-objects used to reflect characters’ (divergent) perspectives
-deploying scene v. exposition
In Joy Williams’ “Congress,” the main character, Miriam, lives with a forensic anthropologist, Jack, who’s revered for being able to confirm people’s loved ones are dead and provide closure. One day one of his enamored students, Carl, gives him a lamp made out of deer feet that Miriam is repulsed by the thought of, but turns out to be enthralled by in person, to the point of attributing it human emotions. Then Jack is severely brain-damaged in a hunting accident with Carl, who dotes on and takes care of him to the point of replacing Miriam. Carl, Jack, Miriam and the lamp take a trip together, breaking down in a town with a renowned taxidermy museum. After drinking with tourists excited by the museum, Miriam visits it herself, and the taxidermist, recognizing her as spirited after she slaps someone who gets mad at her for pointing out the animals are dead, asks her to replace him; all the stuffing has been done so she’d only have to answer questions, which she can make up the answers to. She agrees, and when she returns to the hotel finds that Jack and Carl have gone, but the lamp is still there.
The chronic tension here is Miriam’s unrest in her relationship and living situation with Jack. The acute tension would seem to be Jack’s accident, though with the way Williams compresses scene and exposition, his accident could be considered the chronic tension, with the road trip serving as acute tension. By choosing to take the taxidermist’s place, Miriam is finally moving on from her stagnant position at Jack’s side, which she’s already been displaced from.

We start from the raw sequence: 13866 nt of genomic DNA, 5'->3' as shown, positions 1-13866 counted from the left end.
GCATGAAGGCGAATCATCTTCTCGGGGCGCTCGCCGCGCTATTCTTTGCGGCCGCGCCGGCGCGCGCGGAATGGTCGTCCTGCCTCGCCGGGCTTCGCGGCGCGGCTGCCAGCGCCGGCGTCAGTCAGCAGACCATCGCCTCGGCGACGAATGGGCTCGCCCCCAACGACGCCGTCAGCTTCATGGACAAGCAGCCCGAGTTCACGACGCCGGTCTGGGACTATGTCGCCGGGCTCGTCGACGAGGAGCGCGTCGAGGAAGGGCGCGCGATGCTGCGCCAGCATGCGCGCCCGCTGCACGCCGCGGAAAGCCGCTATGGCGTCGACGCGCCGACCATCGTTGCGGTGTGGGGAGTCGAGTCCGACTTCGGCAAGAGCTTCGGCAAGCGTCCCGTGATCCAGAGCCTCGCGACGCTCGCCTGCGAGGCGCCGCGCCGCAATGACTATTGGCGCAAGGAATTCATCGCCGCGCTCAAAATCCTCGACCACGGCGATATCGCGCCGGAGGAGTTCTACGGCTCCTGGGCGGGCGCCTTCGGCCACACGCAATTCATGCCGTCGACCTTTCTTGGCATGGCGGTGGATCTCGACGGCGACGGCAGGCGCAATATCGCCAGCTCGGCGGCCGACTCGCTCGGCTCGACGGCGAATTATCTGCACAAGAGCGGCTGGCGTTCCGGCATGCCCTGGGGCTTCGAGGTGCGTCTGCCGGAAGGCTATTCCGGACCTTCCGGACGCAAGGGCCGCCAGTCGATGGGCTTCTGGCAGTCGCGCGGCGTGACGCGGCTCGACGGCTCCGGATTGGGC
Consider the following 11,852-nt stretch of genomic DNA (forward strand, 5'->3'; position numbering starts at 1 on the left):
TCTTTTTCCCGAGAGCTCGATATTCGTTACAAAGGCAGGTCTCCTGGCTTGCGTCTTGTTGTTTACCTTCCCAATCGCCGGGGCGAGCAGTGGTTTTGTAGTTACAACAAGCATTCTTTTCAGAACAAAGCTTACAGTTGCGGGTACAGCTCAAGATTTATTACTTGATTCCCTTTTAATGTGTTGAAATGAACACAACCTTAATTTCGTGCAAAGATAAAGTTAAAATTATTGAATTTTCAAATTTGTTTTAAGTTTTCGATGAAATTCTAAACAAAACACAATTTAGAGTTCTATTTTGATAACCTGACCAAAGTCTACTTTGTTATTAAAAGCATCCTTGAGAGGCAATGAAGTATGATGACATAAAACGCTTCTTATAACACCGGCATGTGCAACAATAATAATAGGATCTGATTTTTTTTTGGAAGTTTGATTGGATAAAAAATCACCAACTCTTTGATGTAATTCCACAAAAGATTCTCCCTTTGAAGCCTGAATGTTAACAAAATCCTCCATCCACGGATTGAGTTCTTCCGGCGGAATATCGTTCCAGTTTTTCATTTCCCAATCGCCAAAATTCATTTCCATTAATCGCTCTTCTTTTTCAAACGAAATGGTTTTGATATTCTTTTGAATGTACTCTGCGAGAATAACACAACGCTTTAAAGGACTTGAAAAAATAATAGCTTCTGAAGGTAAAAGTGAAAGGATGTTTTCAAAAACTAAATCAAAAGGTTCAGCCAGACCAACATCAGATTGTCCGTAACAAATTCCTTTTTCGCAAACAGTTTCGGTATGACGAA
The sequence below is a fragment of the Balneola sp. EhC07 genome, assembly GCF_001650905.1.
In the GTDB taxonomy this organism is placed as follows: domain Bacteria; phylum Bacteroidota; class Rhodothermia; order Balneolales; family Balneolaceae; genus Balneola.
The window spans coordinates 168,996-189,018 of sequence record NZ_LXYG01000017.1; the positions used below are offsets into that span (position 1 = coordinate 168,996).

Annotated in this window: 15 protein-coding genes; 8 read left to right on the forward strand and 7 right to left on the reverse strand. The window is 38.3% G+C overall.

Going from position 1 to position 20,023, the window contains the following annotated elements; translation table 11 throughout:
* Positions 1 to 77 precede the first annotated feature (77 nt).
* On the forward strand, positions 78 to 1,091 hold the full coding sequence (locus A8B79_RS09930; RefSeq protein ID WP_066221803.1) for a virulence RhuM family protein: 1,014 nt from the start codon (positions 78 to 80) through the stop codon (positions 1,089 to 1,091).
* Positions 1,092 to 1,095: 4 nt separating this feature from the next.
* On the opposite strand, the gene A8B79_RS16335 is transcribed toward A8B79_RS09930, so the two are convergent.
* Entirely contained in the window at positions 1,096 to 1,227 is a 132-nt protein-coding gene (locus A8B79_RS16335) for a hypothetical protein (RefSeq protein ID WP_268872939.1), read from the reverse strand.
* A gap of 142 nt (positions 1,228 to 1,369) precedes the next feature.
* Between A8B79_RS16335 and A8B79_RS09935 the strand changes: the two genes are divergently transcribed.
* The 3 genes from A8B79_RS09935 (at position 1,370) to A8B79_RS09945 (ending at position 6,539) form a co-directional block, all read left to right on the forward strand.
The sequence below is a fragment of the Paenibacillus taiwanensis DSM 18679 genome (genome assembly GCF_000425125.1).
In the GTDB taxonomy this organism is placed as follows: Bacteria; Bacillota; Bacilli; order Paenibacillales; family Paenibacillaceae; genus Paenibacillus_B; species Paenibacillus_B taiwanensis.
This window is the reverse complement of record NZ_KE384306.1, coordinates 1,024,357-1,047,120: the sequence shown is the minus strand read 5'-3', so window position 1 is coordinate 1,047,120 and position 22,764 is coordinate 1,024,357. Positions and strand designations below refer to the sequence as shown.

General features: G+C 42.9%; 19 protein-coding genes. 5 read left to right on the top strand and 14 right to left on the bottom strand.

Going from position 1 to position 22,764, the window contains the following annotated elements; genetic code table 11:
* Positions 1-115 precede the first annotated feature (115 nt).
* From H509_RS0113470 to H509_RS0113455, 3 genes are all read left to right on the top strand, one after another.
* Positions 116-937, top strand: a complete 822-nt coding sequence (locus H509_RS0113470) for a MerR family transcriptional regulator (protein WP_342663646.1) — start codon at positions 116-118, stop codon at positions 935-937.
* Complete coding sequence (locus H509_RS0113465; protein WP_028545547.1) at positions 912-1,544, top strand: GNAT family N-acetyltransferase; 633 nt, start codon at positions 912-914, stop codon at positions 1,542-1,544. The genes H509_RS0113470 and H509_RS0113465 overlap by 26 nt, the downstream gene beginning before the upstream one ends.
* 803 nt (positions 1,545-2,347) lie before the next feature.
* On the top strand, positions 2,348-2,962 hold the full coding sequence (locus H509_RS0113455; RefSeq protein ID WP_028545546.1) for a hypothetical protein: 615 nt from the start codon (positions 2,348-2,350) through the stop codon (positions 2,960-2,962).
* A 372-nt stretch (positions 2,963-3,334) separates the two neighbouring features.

What constitutes Jack’s accident as the chronic tension (even though it happens after the story starts) and the road trip as the acute is the way Williams deploys scene and exposition. The only “scenes” we get before they start the road trip span no more than a couple of lines, if that:
He continued to speak calmly and patiently; he never got mad, he persisted.
“Miriam,” Jack said, “that is not meant to be a reading light. It’s an accent light. You’re going to ruin your eyes.”
The first sentence of the passage is describing a continuous span of time (exposition) while the second, a line of dialogue, momentarily locates it in a specific time and place (scene). The next sentence will slip into exposition again. A less capable writer might have started the story on the road trip and then packed the exposition about Jack’s accident and what led up to it into scenes in the course of that, but Williams can give us practically five straight pages of exposition before the story’s main event without having it drag via the specificity of her details that enable her to pack the briefest of scenes into the exposition: